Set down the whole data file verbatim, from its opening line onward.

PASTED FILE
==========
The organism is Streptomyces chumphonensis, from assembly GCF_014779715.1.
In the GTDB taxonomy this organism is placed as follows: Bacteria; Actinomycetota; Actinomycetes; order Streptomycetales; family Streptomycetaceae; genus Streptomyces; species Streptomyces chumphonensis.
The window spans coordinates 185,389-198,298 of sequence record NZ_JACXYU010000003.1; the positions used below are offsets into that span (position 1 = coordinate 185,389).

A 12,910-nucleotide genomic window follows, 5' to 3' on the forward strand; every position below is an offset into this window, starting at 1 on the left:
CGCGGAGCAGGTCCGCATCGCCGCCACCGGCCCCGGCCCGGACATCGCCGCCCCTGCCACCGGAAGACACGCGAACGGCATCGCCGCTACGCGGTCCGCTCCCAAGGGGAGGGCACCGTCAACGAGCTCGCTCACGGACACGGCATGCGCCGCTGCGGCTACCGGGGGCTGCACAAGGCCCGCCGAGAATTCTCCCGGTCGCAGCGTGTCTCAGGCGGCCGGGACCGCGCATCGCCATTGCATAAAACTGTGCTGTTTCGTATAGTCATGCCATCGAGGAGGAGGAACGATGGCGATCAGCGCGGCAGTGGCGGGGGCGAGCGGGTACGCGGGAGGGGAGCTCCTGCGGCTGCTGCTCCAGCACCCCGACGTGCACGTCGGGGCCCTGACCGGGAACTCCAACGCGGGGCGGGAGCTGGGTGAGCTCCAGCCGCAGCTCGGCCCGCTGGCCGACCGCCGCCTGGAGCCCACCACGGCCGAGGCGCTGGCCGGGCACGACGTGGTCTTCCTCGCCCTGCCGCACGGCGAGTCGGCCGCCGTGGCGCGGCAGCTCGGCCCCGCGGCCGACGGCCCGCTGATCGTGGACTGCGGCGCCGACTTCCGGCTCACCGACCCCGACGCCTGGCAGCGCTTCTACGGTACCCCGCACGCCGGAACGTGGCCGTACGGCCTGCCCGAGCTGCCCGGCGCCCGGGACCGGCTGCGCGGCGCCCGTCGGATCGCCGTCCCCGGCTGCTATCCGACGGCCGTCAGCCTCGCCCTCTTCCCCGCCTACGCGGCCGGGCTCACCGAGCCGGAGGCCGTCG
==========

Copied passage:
The organism is Streptomyces chumphonensis, from assembly GCF_014779715.1.
In the GTDB taxonomy this organism is placed as follows: Bacteria; Actinomycetota; Actinomycetes; order Streptomycetales; family Streptomycetaceae; genus Streptomyces; species Streptomyces chumphonensis.
The window spans coordinates 185,389-198,298 of sequence record NZ_JACXYU010000003.1; the positions used below are offsets into that span (position 1 = coordinate 185,389).

A 12,910-nucleotide genomic window follows, 5' to 3' on the forward strand; every position below is an offset into this window, starting at 1 on the left:
CGCGGAGCAGGTCCGCATCGCCGCCACCGGCCCCGGCCCGGACATCGCCGCCCCTGCCACCGGAAGACACGCGAACGGCATCGCCGCTACGCGGTCCGCTCCCAAGGGGAGGGCACCGTCAACGAGCTCGCTCACGGACACGGCATGCGCCGCTGCGGCTACCGGGGGCTGCACAAGGCCCGCCGAGAATTCTCCCGGTCGCAGCGTGTCTCAGGCGGCCGGGACCGCGCATCGCCATTGCATAAAACTGTGCTGTTTCGTATAGTCATGCCATCGAGGAGGAGGAACGATGGCGATCAGCGCGGCAGTGGCGGGGGCGAGCGGGTACGCGGGAGGGGAGCTCCTGCGGCTGCTGCTCCAGCACCCCGACGTGCACGTCGGGGCCCTGACCGGGAACTCCAACGCGGGGCGGGAGCTGGGTGAGCTCCAGCCGCAGCTCGGCCCGCTGGCCGACCGCCGCCTGGAGCCCACCACGGCCGAGGCGCTGGCCGGGCACGACGTGGTCTTCCTCGCCCTGCCGCACGGCGAGTCGGCCGCCGTGGCGCGGCAGCTCGGCCCCGCGGCCGACGGCCCGCTGATCGTGGACTGCGGCGCCGACTTCCGGCTCACCGACCCCGACGCCTGGCAGCGCTTCTACGGTACCCCGCACGCCGGAACGTGGCCGTACGGCCTGCCCGAGCTGCCCGGCGCCCGGGACCGGCTGCGCGGCGCCCGTCGGATCGCCGTCCCCGGCTGCTATCCGACGGCCGTCAGCCTCGCCCTCTTCCCCGCCTACGCGGCCGGGCTCACCGAGCCGGAGGCCGTCG